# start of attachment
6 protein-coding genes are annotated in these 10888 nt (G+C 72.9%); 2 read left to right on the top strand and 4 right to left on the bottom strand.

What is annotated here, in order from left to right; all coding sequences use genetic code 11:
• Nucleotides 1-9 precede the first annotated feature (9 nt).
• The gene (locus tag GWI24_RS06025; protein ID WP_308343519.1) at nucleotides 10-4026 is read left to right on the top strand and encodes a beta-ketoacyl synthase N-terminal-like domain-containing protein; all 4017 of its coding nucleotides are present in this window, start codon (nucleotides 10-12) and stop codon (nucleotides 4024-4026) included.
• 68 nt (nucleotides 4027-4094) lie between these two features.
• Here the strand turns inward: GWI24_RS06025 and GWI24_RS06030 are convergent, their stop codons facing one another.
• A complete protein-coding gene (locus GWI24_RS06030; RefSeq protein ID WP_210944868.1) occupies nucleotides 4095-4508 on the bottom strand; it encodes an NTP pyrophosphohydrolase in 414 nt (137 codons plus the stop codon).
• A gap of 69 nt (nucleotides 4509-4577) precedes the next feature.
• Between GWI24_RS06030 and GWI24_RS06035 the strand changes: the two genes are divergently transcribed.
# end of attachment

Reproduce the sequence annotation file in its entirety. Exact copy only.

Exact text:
6 protein-coding genes are annotated in these 10888 nt (G+C 72.9%); 2 read left to right on the top strand and 4 right to left on the bottom strand.

What is annotated here, in order from left to right; all coding sequences use genetic code 11:
• Nucleotides 1-9 precede the first annotated feature (9 nt).
• The gene (locus tag GWI24_RS06025; protein ID WP_308343519.1) at nucleotides 10-4026 is read left to right on the top strand and encodes a beta-ketoacyl synthase N-terminal-like domain-containing protein; all 4017 of its coding nucleotides are present in this window, start codon (nucleotides 10-12) and stop codon (nucleotides 4024-4026) included.
• 68 nt (nucleotides 4027-4094) lie between these two features.
• Here the strand turns inward: GWI24_RS06025 and GWI24_RS06030 are convergent, their stop codons facing one another.
• A complete protein-coding gene (locus GWI24_RS06030; RefSeq protein ID WP_210944868.1) occupies nucleotides 4095-4508 on the bottom strand; it encodes an NTP pyrophosphohydrolase in 414 nt (137 codons plus the stop codon).
• A gap of 69 nt (nucleotides 4509-4577) precedes the next feature.
• Between GWI24_RS06030 and GWI24_RS06035 the strand changes: the two genes are divergently transcribed.